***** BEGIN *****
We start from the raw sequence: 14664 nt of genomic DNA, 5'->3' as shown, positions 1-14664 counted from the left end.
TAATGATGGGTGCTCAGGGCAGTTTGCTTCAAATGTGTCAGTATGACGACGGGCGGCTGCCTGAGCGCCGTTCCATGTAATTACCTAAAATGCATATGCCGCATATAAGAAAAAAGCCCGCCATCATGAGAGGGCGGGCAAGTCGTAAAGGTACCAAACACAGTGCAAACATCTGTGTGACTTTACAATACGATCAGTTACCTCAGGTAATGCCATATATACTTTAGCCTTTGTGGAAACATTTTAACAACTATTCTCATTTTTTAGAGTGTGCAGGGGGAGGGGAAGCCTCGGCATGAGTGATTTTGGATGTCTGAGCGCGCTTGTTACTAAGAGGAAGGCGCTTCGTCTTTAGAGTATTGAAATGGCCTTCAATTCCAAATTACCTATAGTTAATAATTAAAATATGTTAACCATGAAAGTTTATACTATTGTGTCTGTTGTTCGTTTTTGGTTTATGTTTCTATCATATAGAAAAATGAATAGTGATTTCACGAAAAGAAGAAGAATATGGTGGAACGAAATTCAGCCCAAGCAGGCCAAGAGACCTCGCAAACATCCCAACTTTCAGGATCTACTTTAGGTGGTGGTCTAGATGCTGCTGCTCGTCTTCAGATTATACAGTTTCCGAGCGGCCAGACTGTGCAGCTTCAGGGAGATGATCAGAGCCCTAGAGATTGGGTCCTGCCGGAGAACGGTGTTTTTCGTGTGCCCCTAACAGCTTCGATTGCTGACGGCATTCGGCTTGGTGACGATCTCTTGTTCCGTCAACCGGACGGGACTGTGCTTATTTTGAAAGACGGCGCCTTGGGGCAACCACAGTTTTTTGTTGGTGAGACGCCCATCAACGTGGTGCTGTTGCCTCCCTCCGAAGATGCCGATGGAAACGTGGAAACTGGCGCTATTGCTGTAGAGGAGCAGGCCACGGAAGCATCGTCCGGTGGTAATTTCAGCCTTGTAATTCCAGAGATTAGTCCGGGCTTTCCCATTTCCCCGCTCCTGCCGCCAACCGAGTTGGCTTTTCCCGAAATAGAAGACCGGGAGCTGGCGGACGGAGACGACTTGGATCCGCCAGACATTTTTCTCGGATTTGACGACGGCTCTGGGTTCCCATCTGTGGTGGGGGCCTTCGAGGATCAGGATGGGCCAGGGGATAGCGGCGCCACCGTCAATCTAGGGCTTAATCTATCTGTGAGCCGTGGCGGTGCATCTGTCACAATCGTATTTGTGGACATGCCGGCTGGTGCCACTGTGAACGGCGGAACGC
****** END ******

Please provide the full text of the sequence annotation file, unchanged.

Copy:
We start from the raw sequence: 14664 nt of genomic DNA, 5'->3' as shown, positions 1-14664 counted from the left end.
TAATGATGGGTGCTCAGGGCAGTTTGCTTCAAATGTGTCAGTATGACGACGGGCGGCTGCCTGAGCGCCGTTCCATGTAATTACCTAAAATGCATATGCCGCATATAAGAAAAAAGCCCGCCATCATGAGAGGGCGGGCAAGTCGTAAAGGTACCAAACACAGTGCAAACATCTGTGTGACTTTACAATACGATCAGTTACCTCAGGTAATGCCATATATACTTTAGCCTTTGTGGAAACATTTTAACAACTATTCTCATTTTTTAGAGTGTGCAGGGGGAGGGGAAGCCTCGGCATGAGTGATTTTGGATGTCTGAGCGCGCTTGTTACTAAGAGGAAGGCGCTTCGTCTTTAGAGTATTGAAATGGCCTTCAATTCCAAATTACCTATAGTTAATAATTAAAATATGTTAACCATGAAAGTTTATACTATTGTGTCTGTTGTTCGTTTTTGGTTTATGTTTCTATCATATAGAAAAATGAATAGTGATTTCACGAAAAGAAGAAGAATATGGTGGAACGAAATTCAGCCCAAGCAGGCCAAGAGACCTCGCAAACATCCCAACTTTCAGGATCTACTTTAGGTGGTGGTCTAGATGCTGCTGCTCGTCTTCAGATTATACAGTTTCCGAGCGGCCAGACTGTGCAGCTTCAGGGAGATGATCAGAGCCCTAGAGATTGGGTCCTGCCGGAGAACGGTGTTTTTCGTGTGCCCCTAACAGCTTCGATTGCTGACGGCATTCGGCTTGGTGACGATCTCTTGTTCCGTCAACCGGACGGGACTGTGCTTATTTTGAAAGACGGCGCCTTGGGGCAACCACAGTTTTTTGTTGGTGAGACGCCCATCAACGTGGTGCTGTTGCCTCCCTCCGAAGATGCCGATGGAAACGTGGAAACTGGCGCTATTGCTGTAGAGGAGCAGGCCACGGAAGCATCGTCCGGTGGTAATTTCAGCCTTGTAATTCCAGAGATTAGTCCGGGCTTTCCCATTTCCCCGCTCCTGCCGCCAACCGAGTTGGCTTTTCCCGAAATAGAAGACCGGGAGCTGGCGGACGGAGACGACTTGGATCCGCCAGACATTTTTCTCGGATTTGACGACGGCTCTGGGTTCCCATCTGTGGTGGGGGCCTTCGAGGATCAGGATGGGCCAGGGGATAGCGGCGCCACCGTCAATCTAGGGCTTAATCTATCTGTGAGCCGTGGCGGTGCATCTGTCACAATCGTATTTGTGGACATGCCGGCTGGTGCCACTGTGAACGGCGGAACGC